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Screaming during sleep


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#1 Ljubica Lojan

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Posted 31 March 2012 - 04:33 PM

My husband, 12 year PD patient, 75 years old, is sometimes screaming and yelling during his sleep. Is this dangerous? My husband thinks that I should wake him up during such episodes. Should I? Thank you.
Emily

#2 Dr. Okun

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Posted 31 March 2012 - 04:48 PM

This is usually a common sleeping problem in PD called REM sleep behavior disorder. When severe as you describe you can injure yourself or your bed partner. The treatment is usually something simple like a sleep study and a drug called clonazepam.
Michael S. Okun, M.D.
Author of the Amazon Bestseller Parkinson's Treatment: 10 Secrets to a Happier Life
National Medical Director | NPF
UF Center for Movement Disorders & Neurorestoration
Read More about Dr. Okun at: http://movementdisor...hael-s-okun-md/
or Visit Parkinson's Disease treatment and research blogs at:
NPF's What's Hot in Parkinson's disease
or his parkinsonsecrets.com blog for treatment tips

#3 Silverfoxx

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Posted 31 March 2012 - 06:03 PM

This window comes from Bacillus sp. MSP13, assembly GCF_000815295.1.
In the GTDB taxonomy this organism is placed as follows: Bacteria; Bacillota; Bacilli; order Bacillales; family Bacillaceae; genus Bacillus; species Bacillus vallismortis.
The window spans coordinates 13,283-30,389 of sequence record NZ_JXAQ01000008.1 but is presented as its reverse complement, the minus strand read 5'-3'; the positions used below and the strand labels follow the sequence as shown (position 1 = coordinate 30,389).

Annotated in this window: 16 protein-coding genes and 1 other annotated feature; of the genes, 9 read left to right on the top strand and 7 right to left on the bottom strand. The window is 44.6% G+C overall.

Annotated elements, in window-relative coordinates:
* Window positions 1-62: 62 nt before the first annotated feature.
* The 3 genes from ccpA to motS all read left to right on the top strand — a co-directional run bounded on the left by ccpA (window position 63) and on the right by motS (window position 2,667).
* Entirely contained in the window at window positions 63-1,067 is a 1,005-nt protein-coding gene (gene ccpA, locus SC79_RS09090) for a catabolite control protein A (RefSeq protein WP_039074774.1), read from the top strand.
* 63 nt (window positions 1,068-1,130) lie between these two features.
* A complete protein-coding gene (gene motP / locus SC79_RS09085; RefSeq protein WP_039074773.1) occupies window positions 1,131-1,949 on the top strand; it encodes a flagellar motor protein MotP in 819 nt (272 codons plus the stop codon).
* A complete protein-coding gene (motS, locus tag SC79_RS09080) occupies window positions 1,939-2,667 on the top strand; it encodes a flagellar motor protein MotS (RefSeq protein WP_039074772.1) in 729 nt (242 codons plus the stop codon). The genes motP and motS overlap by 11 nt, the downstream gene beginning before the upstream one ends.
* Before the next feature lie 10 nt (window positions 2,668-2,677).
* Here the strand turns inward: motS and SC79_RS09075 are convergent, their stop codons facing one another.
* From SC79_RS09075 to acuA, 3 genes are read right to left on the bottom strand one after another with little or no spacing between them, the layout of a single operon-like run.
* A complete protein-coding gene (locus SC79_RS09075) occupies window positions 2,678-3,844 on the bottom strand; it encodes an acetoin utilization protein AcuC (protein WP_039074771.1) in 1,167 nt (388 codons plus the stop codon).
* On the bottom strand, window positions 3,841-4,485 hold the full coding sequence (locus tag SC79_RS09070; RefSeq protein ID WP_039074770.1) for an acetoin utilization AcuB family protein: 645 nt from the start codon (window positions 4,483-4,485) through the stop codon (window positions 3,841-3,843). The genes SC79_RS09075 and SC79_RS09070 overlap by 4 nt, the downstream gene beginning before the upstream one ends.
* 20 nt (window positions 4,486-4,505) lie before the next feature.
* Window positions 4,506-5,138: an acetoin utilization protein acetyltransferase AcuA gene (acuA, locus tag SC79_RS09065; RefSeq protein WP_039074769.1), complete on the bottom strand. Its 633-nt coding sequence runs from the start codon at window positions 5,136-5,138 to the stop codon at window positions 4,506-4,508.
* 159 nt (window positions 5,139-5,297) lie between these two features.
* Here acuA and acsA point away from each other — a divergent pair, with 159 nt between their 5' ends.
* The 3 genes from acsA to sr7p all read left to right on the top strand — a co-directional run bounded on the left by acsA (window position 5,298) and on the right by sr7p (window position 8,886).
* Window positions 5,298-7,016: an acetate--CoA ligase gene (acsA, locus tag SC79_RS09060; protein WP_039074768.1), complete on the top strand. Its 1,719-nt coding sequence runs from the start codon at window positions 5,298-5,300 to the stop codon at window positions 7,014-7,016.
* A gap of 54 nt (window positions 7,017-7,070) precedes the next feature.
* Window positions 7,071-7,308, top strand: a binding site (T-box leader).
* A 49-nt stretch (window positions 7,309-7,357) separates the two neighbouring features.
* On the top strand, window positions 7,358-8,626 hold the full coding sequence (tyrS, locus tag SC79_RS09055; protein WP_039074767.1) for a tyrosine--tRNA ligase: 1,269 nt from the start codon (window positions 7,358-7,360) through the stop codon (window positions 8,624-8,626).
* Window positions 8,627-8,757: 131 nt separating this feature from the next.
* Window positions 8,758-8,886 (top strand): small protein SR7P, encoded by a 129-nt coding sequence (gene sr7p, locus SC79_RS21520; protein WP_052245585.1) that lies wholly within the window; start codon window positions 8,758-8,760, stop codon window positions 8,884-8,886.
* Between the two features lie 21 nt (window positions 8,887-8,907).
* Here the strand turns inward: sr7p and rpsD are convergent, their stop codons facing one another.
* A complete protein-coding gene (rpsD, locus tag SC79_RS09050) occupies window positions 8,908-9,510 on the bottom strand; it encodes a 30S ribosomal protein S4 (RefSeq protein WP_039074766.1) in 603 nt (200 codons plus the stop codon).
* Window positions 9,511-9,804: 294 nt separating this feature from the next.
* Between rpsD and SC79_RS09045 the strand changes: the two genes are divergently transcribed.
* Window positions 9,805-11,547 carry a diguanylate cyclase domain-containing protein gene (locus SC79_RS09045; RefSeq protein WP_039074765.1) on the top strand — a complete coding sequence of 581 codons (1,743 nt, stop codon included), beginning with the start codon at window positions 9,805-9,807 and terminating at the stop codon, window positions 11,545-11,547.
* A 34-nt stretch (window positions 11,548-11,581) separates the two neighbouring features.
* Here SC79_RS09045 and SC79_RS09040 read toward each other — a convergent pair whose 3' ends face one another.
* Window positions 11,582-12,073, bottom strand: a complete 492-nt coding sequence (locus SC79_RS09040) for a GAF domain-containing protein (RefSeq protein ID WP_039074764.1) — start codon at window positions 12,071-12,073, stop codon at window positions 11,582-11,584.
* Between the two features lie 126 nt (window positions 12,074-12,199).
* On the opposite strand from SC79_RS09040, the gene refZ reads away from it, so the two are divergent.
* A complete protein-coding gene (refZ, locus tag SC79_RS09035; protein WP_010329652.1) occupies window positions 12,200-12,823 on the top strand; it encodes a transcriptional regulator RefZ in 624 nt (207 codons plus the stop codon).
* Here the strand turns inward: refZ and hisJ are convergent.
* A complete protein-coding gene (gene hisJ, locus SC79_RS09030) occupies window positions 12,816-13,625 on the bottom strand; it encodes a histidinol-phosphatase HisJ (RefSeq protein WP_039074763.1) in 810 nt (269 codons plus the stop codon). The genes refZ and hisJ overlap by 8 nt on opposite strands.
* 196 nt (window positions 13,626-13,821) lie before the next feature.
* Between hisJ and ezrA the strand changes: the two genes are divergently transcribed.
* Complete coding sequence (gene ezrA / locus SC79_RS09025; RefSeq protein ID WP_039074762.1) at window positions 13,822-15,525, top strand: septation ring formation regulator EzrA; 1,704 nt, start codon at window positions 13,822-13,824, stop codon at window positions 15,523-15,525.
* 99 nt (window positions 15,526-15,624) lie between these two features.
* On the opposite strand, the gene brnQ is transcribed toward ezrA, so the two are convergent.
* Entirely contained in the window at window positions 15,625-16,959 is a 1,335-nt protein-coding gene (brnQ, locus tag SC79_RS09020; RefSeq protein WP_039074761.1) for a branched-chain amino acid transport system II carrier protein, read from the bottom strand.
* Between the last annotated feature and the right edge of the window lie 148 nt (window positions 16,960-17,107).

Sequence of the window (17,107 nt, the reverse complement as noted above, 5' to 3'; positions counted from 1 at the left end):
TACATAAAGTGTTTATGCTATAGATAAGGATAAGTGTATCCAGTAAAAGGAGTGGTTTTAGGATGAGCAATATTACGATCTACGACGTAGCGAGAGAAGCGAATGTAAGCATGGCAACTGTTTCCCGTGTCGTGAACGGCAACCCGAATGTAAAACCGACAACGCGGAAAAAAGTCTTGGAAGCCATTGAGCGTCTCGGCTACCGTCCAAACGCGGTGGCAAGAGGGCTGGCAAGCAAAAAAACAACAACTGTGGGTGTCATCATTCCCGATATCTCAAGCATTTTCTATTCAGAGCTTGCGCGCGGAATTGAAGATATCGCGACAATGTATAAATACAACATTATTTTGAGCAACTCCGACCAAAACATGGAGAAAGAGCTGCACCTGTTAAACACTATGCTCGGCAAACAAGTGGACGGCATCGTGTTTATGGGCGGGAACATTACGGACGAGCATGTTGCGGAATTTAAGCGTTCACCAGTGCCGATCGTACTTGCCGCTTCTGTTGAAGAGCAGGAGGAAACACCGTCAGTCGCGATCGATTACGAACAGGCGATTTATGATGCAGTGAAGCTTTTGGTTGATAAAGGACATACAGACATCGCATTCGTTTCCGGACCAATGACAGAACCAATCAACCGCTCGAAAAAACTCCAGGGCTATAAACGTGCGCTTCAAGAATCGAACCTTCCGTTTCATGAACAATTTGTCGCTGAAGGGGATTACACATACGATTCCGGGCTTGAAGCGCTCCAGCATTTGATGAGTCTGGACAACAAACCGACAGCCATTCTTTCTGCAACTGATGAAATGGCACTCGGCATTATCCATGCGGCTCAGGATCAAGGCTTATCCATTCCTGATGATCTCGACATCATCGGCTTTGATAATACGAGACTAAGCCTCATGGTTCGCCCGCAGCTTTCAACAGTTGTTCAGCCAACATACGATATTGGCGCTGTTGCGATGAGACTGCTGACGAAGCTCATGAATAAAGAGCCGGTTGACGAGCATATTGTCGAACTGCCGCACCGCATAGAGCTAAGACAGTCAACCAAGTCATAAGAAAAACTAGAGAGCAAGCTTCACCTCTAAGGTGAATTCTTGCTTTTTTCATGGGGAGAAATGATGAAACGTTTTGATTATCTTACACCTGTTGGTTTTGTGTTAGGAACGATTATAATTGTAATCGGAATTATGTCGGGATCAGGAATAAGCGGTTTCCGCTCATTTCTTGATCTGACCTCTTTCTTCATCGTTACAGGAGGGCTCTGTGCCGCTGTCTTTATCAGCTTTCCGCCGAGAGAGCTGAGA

Hi Emily, My name is Jim and I have had PD for 35-1/2 years. Dr. Okun's answer is perffect. I would like to give you the PWP perspective: In my "history" of PD, REMSBD is probably one of the most damaging symptoms of PD. Damaging in thst husband/wife relationships have been, sometimes, permanently destoyed just from the appearance of this symptom alone. Then, there is the very likely possibility of physical danger to the spouse. This usually occurs when the PWP begins to "act out" his/her nightmares that occur during the REM cycle of sleep. The PD patient, in most cases, is completely unaware of what is going on. Even though, at times, it appears that he/she may be awake, which segways into a partial answer to your question, "Should I wake him?" That question has probably been asked for all time. There is conjecture with any answer, whether positive or negative. In my case it probably would have had far worse consequences had my wife tried to awaken me! My REMSBD got so bad that at times my wife would be bruised in the morning. Because of that, I chose to sleep in another bedroom to protect my wife from harm caused by my thrashing about, both arms and legs. It got so bad for me that, accordding to my wife, I would stand on the bed and actually dive off onto the floor, crashing into the wall, breaking bedroom furniture and lamps on my way down. Luckily, I never broke any bones, in my wife or myself. In any event, I and my wife reported all of this to our PCP. He referred me to a doctor whi does slepp studies and analysts. I had my sleep study done. The video was quite shocking to me! Not only was I able to hear what I was saying, but what really alarmed me was the violent way I thrashed my arms and fists, and the violent kicking about of my feet and legs, as if trying to kick, and harm, someone or something that appeared was trying to harm me!. All unaware to me until I viewed the video! I was soon Rx'd Clonazepam on an upward titration schedule. I began taking .5MG for one week, then began taking 1MG. Which is where I am today Five years later. Clonazepam, which is the generic of Klonipin, has worked well for me. In my case, not only is the REMSBD under control, but I sleep ALL night, which is a problem for most PWP, and I am well rested in the morning when I wake up! My wife sometimes tells me that I mumble at times, but not frequently, and never louder than a whisper. In other words, not like before I began taking Clonazepam.